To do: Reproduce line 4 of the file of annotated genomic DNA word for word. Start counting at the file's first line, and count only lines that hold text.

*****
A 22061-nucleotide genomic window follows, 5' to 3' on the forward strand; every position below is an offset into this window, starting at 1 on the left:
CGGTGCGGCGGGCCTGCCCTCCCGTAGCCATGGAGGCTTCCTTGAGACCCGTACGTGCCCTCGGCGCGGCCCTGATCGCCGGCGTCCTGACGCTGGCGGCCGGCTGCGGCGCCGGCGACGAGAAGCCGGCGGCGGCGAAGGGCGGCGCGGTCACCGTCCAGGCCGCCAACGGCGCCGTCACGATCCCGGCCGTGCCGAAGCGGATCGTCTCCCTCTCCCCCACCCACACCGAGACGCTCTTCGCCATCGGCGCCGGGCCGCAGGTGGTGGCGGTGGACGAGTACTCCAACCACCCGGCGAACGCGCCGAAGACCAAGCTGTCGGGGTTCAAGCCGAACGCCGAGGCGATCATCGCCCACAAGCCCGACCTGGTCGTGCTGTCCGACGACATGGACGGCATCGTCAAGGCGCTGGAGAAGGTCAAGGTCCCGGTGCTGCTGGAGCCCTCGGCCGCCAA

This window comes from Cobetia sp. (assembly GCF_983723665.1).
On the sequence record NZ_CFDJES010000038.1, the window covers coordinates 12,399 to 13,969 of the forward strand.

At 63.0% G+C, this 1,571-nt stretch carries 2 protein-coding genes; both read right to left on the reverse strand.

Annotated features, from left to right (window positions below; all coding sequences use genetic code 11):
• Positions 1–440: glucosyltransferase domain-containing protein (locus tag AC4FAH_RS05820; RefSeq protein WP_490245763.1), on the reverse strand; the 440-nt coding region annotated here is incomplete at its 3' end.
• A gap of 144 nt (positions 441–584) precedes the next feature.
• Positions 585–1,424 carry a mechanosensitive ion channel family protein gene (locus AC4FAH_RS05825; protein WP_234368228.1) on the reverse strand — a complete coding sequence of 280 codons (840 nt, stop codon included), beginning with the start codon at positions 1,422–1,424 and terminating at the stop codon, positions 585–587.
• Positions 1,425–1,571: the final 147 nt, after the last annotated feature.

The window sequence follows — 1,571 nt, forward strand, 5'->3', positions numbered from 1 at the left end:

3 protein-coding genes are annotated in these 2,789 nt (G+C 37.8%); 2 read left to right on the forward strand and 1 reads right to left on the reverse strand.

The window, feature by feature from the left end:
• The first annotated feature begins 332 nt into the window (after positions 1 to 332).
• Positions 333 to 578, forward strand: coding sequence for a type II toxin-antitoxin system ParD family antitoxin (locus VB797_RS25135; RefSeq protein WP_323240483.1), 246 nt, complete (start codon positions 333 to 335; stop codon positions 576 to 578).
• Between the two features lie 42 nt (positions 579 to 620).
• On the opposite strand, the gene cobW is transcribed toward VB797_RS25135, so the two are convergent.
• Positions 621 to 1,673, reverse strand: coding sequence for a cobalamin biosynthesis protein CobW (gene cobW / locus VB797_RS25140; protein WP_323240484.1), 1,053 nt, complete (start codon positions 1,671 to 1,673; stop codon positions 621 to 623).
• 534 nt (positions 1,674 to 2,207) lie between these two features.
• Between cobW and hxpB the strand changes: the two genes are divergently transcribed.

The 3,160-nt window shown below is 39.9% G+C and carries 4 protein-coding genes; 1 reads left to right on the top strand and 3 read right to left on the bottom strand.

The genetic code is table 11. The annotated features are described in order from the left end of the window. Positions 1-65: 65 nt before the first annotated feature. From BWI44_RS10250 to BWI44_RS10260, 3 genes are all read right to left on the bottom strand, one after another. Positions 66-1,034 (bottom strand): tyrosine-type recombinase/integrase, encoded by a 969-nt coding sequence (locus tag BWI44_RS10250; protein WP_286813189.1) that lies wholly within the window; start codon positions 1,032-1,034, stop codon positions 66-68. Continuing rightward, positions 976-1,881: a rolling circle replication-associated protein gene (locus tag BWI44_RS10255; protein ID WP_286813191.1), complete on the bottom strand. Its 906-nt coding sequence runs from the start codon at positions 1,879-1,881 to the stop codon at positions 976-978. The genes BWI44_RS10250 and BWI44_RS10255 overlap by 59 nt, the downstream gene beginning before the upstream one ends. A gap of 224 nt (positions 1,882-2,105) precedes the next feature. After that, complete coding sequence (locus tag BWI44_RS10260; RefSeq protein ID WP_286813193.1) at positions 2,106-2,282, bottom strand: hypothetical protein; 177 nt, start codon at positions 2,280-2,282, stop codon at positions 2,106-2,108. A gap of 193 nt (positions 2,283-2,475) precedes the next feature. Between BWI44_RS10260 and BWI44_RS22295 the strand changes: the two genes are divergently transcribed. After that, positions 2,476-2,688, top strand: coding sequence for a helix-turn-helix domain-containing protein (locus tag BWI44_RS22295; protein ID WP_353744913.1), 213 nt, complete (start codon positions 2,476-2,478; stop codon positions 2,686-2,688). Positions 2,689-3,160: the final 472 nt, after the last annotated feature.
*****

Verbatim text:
On the sequence record NZ_CFDJES010000038.1, the window covers coordinates 12,399 to 13,969 of the forward strand.